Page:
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State law also provides that “religious justification for the violence or criminal activity prohibited by this Part shall not be considered a justification or defence … Tenn. Code. Ann. §39-19-809. The Book of Concord is the historical doctrinal statement of the Lutheran Church, consisting of ten documents of faith that have been recognized as authoritative in Lutheranism since the 16th century. [22] However, the Book of Concord is more of a confessional document (which establishes the Orthodox faith) than a book of ecclesiastical rules or disciplines, such as canon law. Each national Lutheran church establishes its own system of ecclesiastical order and discipline, although these are called “canons.” Later, they were collected in unofficial and unofficial collections. The first truly systematic collection was created in the 11th century. ==References=====External links===* Official website Pope Gregory IX is credited with proclaiming the first official collection of canons, called Decretalia Gregorii Noni or Liber Extra (1234). This was followed by Boniface VIII`s Liber Sextus (1298), Clementine (1317) by Clement V, the Extravagant Joannis XXII and the Extravagant Communes, all of which followed the same structure as the Liber Extra. All these collections, together with the Decretum Gratiani, are collectively called Corpus Juris Canonici. After the completion of the Corpus Juris Canonici, subsequent papal legislation was published in periodic volumes called Bullaria.

While the government may see a best interest, it must also demonstrate that refusal to adapt is the least restrictive means of serving that overriding interest of the government. This standard is “exceptionally demanding”. Hobby Lobby, 134 p. ct., p. 2780. It requires the government to prove that it is unable to accommodate the religious adherent while fulfilling its interests through a viable alternative, which in some circumstances may include issuing additional funds, amending existing exemptions, or creating a new program. Id. at 2781. In fact, the existence of exceptions for other individuals or entities that could be extended to accommodate the applicant while serving the stated interests of the government will generally void an RFRA defence, as the government has the burden of determining that no accommodation is viable. See id. at 2781-82.

The constitutional protection of religious freedom is not linked to the will of a religious person or organization to remain separate from civil society. Although the application of the relevant safeguards may differ from context to context, individuals and organizations do not renounce their protection of religious freedom by providing or receiving social services, education or health care; trying to earn or earn a living; hiring others to do the same; obtaining government grants or contracts; or otherwise interacting with federal, state, or local authorities. This parallel interpretation is consistent with the Supreme Court`s repeated view that the decision to incorporate the text of the law into a new law “is a strong indication that both laws should be interpreted pari passu.” Northcross vs. Bd. of Educ. of Memphis City Sch., 412 U.S. 427 (1973) (per curiam); see also Jerman v. Carlisle, McNellie, Rini, Kramer & Ulrich L.P.A., 559 U.S. 573, 590 (2010). It is also consistent with the fact that discrimination based on “religion” itself is used as something special and broader than discrimination based on “religious belief”. See, for example, Executive Order no. 13279, § 2(c) (“No organization should be discriminated against on the basis of religion or religious belief.” (emphasis added)); id.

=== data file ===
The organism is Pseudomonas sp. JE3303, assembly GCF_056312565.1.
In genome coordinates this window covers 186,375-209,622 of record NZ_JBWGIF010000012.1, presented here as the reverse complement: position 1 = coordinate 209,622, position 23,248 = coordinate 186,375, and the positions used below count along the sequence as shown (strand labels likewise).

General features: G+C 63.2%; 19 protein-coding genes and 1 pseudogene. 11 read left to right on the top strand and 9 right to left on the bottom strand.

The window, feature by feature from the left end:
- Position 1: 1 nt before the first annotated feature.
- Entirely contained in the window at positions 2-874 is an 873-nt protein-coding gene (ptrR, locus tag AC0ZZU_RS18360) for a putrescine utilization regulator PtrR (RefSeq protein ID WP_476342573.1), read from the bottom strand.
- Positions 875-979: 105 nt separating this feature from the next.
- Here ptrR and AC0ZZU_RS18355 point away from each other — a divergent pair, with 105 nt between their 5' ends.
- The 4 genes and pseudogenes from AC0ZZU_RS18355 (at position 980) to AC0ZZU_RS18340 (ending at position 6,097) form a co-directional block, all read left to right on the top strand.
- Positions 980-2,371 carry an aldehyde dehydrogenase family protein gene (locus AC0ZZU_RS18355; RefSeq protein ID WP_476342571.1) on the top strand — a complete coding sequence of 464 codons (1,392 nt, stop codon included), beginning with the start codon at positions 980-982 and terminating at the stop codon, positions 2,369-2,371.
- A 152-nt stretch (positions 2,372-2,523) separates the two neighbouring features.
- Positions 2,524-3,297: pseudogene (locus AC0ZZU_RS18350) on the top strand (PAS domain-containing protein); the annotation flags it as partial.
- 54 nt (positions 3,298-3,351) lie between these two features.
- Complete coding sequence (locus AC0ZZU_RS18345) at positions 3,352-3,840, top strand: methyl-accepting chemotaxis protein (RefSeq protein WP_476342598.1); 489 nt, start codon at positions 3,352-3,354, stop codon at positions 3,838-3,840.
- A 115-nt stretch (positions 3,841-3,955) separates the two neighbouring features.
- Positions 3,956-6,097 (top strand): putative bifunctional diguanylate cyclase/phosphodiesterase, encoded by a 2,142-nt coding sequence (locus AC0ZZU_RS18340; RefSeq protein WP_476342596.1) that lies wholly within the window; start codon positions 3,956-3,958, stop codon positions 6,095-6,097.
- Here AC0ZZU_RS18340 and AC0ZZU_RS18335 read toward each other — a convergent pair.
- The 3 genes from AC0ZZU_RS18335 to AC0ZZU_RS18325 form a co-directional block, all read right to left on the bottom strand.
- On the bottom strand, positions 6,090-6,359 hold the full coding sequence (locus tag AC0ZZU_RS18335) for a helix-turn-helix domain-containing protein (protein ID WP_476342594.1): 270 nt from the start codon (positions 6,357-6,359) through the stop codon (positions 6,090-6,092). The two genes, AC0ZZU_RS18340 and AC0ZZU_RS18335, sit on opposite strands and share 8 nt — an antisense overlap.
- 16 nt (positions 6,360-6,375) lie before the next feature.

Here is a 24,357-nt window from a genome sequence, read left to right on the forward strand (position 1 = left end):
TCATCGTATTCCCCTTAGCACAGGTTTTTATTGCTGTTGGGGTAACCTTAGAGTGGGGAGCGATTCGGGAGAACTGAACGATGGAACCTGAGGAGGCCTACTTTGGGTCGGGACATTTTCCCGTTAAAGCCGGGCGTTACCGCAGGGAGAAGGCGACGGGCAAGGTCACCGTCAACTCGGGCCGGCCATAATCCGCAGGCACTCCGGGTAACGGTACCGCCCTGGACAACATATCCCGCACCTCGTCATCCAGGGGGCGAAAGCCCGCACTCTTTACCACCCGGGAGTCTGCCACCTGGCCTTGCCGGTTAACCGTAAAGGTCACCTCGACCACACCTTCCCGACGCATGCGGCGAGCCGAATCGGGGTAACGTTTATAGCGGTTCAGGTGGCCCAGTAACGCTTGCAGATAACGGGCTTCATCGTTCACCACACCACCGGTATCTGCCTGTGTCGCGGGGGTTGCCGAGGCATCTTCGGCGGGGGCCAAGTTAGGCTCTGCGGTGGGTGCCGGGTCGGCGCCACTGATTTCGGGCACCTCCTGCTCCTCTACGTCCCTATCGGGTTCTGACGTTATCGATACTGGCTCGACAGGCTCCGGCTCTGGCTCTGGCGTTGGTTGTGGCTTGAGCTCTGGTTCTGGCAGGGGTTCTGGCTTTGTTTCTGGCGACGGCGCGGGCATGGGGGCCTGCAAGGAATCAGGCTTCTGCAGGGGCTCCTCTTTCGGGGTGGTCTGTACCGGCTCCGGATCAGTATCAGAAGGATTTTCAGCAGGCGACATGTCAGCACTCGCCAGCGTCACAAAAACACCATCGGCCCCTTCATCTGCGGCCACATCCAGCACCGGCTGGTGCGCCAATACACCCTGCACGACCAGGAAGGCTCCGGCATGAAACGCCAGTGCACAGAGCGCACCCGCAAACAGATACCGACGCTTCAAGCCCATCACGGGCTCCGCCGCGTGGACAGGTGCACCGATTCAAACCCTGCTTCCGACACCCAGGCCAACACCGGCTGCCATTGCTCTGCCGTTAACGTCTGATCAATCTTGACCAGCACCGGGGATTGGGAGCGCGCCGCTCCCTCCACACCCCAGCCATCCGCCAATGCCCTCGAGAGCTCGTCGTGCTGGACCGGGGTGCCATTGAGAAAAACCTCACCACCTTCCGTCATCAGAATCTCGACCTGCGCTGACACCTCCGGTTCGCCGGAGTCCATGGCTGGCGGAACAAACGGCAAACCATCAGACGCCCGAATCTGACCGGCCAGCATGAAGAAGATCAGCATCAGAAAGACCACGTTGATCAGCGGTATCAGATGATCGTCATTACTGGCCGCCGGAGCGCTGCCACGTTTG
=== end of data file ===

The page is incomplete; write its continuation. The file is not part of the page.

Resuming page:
§ 2 (d) (“All organizations that receive federal financial assistance under social service programs should be prohibited from discriminating against beneficiaries or potential beneficiaries of social programs on the basis of their religion or religious beliefs. Therefore, organizations that are supported in whole or in part by federal financial support in the provision of services and in their public relations work related to those services should not be allowed to engage with current or potential beneficiaries of the program on the basis of religion, religious beliefs, refusal to represent a religious belief or refusal to actively participate in a religious practice. to discriminate. »). Given that the decree uses “on the basis of religion or religious beliefs” both in the provision prohibiting discrimination against religious organizations and in the provision prohibiting discrimination “against beneficiaries or potential beneficiaries”, a narrow interpretation of the protection of the hiring decisions of religious organizations would result in close protection of the beneficiaries of the programmes, that are carried out by such organizations. See id. §§ 2(c), (d). It would also result in inconsistencies in the treatment of religious attitudes in government programs, as some program-specific laws and regulations explicitly state that “[a] exception of a religious organization under section 2000e-1 of this Title with respect to employment practices will not be affected by its participation or receipt of funds from a particular program.” 42 U.S.C. 290kk-1(s); see also 6 CFR § 19.9 (equal). The Supreme Court upheld an agreement that “courts should refrain from combing through the religious beliefs of any person or institution.” 60 The Court has recognised that churches and other religious institutions have the right, under the free exercise clause, to manage their internal affairs independently and without interference from State institutions. Moreover, such court action would involve the legal system in an investigation into religious authority and doctrine, suggesting the nature of the investigative disorder considered by the overabundance of entanglement of the Lemon test.